CADDIS Volume 4: Data Analysis
- Authors: S.B. Norton, L. Alexander, S.M. Cormier, G.W. Suter II,
P. Shaw-Allen, L.L. Yuan
When relationships between two or more variables are analyzed, it is essential that these data are appropriately matched, and that the process for matching data and interpreting results is documented.
Here, the basic definition of matched data is a set of biological and environmental measurements taken at the same time and place. When comparing multiple locations (e.g. impaired and reference sites), samples also must be taken at the same time across locations. A simple example illustrating why unmatched samples may not be valid for causal analysis is shown in Figure 3, which plots seasonal shifts in stream temperature in one geographic region. Temperature measurements taken in spring cannot be paired with biological measurements taken in summer from the same site, because shifts in temperature and community structure are likely to co-occur. For the same reason, samples taken in different seasons clearly cannot be used to compare conditions across otherwise similar sites. Temporal and spatial matching become more complicated when considering differences in the stability and scale of environmental variables, and the modes of action by which they affect organisms. However, at the simplest level, matched observations of environmental conditions and biological responses reflect conditions at the same point in time and space.
Spatial heterogeneity and temporal stability should be considered when further deciding how data should be matched. For example, large woody debris occurs in localized areas and changes relatively little over time. In the absence of other disturbances, large woody debris need not be re-sampled as frequently as variables such as total suspended solids, which may vary over time and under different flow conditions at a site. Similarly, land cover data taken from national land cover databases need not be matched as closely in time to biological data as the water chemistry parameters at a site.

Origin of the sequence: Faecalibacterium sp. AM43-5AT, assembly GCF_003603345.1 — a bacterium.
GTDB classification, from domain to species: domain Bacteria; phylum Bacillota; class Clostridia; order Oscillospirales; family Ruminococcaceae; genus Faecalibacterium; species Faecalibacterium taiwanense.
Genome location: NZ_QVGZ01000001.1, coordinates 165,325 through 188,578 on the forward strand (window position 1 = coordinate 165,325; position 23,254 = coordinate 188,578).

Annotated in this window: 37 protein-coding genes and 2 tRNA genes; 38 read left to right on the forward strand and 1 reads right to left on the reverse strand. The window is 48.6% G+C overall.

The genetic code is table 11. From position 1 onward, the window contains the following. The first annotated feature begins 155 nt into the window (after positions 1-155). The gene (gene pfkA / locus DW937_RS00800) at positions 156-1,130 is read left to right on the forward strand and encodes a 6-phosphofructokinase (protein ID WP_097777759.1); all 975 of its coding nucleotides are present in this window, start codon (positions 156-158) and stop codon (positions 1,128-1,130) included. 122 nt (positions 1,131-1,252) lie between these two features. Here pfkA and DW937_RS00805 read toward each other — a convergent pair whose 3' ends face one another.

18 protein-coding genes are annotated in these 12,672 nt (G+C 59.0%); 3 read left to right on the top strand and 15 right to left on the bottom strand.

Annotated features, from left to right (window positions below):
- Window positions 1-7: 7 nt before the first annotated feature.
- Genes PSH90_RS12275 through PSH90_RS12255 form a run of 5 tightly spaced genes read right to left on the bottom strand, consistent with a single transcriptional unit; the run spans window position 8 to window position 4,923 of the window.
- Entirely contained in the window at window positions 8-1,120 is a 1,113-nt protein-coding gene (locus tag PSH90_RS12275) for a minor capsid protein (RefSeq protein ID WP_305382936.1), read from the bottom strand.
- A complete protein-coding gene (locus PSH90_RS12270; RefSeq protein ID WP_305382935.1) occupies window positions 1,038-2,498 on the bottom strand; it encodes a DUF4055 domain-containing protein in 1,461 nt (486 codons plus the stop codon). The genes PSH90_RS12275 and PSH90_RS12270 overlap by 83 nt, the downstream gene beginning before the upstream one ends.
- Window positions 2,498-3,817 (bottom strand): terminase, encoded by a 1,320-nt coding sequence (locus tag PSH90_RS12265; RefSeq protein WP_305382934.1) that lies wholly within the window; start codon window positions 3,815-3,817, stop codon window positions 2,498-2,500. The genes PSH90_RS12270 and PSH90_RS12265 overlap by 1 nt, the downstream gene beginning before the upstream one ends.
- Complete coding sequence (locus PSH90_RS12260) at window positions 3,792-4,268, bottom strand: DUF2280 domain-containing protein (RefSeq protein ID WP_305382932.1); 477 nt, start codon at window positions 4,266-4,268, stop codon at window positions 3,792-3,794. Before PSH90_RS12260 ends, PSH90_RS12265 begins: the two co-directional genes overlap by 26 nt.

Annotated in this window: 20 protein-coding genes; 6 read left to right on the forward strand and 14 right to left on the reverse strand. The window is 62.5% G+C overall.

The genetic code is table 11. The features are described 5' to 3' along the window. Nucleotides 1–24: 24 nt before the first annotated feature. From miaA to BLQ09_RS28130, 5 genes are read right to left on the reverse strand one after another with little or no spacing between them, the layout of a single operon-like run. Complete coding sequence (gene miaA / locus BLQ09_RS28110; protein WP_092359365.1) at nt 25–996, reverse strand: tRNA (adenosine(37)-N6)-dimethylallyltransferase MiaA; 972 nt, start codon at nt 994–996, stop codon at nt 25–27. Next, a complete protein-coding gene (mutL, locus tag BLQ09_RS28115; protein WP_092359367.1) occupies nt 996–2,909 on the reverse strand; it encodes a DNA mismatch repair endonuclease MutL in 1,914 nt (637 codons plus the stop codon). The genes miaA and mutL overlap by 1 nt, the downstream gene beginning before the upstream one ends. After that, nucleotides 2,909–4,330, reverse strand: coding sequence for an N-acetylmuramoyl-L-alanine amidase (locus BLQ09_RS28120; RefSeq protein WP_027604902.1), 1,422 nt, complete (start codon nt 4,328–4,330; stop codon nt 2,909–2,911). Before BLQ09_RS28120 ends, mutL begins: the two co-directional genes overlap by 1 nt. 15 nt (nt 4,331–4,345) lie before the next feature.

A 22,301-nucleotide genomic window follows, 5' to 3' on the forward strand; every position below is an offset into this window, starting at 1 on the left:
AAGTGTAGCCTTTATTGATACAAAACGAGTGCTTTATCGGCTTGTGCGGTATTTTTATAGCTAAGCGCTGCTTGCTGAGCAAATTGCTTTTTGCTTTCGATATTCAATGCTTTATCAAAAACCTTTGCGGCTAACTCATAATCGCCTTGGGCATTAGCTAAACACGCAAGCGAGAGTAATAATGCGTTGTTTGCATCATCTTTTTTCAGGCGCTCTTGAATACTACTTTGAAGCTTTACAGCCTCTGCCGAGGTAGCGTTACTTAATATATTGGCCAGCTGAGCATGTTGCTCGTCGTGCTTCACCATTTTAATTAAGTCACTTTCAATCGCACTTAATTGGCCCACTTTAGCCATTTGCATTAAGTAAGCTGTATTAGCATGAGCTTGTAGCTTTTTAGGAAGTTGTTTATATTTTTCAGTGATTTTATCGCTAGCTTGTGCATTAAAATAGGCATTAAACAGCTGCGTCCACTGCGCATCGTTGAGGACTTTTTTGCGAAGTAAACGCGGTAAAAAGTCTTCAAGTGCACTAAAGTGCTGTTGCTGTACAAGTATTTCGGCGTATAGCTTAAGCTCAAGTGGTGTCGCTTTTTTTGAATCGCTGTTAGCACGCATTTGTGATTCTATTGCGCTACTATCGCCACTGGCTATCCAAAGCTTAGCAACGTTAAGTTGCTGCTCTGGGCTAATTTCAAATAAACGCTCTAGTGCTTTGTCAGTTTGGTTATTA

Relevant spatial and temporal scales also should be considered when deciding how to match data. The mechanism by which a stressor exerts its effect will determine the appropriate temporal scale. For example, "grab samples" of instantaneous stream temperature collected at the same time as a biological sample may be less relevant than the seasonal average stream temperature. Dissolved oxygen, on the other hand, is best measured when it reaches its diurnal extremes to determine if critical concentrations occur. Diurnal cycles also may be present in concentrations of stressors such as metals (Nimick et al. 2003) and nutrients (Scholefield et al. 2005). The potential for time lags between exposure and effects also should be considered. For example, if a stressor, such as a diversion of water flow, prevents salmon from reaching the sea on their out-migration, the effect (i.e., destruction of the salmon run) may not be observed for several years.